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The 1901 Jewish Encyclopedia
Small and Large Letters
There are about 100 abnormal letters in the Masoretic text of the Bible—many of them in the Pentateuch—which were always copied by the scribes, and appear also in the printed editions. Among these letters are: the "waw ḳeṭi'a" (ו; bisected waw) in the word ("peace"; Numbers 25:12); the final "mem" in the word ("increase"; Isaiah 9:6 [A. V. 7]); the inverted "nun" () in nine passages (Numbers 10:35,36; Psalms 107:23-28,40); and the See SUSPENDED LETTERS. The principal division of these abnormal letters is into small ("ze'ira") and large ("rabbati") letters, as indicated in the lists which are given below. The former appear to belong to an older Masorah than that which provides for the large letters, and should be classed with the "ḳere" and "ketib."
The large letters are used mainly to call attention to certain Talmudic and midrashic homilies and citations, or as guards against errors. References to them in Masseket Soferim read substantially as follows:
In Masseket Soferim.
- The letters of the first word of Genesis, "Bereshit" (In the beginning), must be spaced ("stretched" = "peshuṭin"; according to the Masorah, only the "bet" is large).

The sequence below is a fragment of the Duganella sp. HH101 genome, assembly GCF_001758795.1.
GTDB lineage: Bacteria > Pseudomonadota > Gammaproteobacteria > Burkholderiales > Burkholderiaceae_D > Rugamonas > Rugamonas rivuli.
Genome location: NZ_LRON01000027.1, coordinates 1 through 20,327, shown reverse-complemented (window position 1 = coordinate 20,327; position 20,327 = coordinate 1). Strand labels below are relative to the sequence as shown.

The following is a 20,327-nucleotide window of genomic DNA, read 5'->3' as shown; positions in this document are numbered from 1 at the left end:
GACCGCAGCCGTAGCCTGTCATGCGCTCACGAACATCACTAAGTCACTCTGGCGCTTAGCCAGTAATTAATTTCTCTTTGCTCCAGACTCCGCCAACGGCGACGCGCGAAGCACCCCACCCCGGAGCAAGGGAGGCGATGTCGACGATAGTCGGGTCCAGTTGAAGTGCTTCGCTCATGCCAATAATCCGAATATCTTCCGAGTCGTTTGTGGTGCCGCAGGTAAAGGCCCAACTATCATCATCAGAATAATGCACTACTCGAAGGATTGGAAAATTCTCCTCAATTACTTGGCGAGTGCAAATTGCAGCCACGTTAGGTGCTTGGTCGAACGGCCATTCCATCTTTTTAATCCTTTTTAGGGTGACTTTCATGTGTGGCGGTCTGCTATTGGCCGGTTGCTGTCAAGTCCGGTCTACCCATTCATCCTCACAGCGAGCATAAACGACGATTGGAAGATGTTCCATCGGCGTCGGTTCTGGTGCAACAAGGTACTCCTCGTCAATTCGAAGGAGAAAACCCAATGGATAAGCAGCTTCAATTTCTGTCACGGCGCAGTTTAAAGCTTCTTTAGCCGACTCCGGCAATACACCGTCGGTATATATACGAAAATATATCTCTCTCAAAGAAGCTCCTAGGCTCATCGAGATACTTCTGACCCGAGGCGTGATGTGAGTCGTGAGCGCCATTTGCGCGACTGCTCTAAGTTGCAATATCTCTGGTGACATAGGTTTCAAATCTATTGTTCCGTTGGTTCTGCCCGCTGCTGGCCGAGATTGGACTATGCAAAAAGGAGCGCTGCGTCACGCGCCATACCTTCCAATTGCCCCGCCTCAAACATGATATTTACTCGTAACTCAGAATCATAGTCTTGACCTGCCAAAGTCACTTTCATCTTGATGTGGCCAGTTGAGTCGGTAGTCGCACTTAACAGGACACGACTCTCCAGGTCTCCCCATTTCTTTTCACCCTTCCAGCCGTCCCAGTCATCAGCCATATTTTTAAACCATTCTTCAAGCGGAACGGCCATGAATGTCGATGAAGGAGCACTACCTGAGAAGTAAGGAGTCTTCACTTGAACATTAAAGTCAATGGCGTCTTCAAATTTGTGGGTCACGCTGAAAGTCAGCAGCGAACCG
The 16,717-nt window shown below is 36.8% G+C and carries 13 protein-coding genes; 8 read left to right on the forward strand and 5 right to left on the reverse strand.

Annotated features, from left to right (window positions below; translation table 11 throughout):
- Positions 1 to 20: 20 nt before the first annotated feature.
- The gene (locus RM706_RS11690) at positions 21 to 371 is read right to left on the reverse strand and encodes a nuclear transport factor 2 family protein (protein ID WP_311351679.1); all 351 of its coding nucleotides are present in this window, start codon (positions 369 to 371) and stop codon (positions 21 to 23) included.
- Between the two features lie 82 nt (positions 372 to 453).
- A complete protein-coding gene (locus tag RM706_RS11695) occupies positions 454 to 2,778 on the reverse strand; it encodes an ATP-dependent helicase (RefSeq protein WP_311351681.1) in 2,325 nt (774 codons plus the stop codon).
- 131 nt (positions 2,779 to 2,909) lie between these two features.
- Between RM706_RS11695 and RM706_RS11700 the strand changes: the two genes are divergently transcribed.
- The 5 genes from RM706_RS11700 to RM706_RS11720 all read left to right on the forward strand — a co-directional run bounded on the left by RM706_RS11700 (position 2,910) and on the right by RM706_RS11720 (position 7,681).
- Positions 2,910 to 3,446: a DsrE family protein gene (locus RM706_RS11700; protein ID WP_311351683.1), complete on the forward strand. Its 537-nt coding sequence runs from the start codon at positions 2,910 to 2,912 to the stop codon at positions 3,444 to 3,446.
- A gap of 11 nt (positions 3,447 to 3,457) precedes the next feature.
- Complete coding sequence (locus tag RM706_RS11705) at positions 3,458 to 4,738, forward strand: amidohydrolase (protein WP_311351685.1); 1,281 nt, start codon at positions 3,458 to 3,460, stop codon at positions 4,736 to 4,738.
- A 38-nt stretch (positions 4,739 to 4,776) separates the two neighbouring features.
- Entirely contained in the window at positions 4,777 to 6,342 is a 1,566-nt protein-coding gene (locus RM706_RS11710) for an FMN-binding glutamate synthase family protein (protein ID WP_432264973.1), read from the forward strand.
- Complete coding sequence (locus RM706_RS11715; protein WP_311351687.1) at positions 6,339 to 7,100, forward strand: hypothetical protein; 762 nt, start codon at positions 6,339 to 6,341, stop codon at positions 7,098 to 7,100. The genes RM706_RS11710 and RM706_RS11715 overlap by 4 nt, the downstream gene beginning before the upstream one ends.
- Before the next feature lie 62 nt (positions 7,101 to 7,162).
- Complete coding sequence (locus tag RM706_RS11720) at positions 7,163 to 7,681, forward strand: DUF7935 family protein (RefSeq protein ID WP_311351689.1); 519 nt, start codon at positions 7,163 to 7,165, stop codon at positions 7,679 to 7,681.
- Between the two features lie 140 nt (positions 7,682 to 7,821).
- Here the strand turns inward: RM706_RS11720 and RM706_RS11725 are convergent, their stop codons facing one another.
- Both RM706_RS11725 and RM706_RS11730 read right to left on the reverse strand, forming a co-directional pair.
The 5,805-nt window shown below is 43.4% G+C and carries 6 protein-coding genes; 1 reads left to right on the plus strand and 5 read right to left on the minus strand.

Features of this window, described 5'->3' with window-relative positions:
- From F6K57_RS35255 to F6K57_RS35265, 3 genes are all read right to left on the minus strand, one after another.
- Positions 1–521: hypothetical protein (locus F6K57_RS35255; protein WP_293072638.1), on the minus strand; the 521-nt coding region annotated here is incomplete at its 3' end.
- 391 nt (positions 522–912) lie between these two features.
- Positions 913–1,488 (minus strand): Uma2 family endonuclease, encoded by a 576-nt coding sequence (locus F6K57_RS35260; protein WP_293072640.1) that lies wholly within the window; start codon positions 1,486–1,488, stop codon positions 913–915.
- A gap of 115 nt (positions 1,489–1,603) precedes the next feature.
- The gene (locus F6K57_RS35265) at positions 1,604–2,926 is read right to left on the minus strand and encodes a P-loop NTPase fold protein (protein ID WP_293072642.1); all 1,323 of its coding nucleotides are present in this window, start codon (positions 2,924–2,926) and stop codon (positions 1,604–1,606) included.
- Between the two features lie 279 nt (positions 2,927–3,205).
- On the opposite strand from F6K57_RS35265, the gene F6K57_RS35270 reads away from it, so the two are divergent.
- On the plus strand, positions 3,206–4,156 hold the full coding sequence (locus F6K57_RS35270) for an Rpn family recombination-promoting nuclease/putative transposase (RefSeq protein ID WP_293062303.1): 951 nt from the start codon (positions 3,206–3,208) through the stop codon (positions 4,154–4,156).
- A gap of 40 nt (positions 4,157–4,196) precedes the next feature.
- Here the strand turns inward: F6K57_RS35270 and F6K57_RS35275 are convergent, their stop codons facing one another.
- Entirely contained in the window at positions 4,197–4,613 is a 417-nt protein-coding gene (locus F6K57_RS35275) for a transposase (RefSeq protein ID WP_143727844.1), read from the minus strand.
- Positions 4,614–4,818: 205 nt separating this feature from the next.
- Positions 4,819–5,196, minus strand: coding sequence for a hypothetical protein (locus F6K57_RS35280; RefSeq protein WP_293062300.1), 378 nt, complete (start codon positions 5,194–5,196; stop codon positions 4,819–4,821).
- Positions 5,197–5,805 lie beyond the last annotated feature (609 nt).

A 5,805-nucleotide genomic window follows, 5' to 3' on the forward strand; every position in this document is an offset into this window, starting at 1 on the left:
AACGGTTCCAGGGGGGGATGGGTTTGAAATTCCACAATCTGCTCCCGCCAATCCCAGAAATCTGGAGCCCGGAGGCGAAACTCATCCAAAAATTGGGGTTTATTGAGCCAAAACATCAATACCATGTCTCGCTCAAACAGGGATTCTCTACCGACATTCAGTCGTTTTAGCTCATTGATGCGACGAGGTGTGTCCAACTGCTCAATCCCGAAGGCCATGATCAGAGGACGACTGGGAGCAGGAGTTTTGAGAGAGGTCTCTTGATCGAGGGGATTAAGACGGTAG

- The "waw" in the word "gaḥon" (belly; Leviticus 11:42) must be raised ("erect" = "zaḳuf"), because it is the middle letter of the Pentateuch (comp. Ḳid. 30a).
- The word "wa-yishḥaṭ" (And he slew; Leviticus 8:23) must be spaced, as it is the beginning of the middle verse of the Pentateuch (the Masorah designates the dividing verse as ib. 8, but does not indicate that any change is to be introduced in the form or spacing of the letters).
- "Shema'" (hear; Deuteronomy 6:4) must be placed at the beginning of the line, and all its letters must be spaced; "eḥad" (one), the last word of the same verse, must be placed at the end of the line (the Masorah has the "'ayin" of "Shema'" and the "dalet" of "eḥad" large).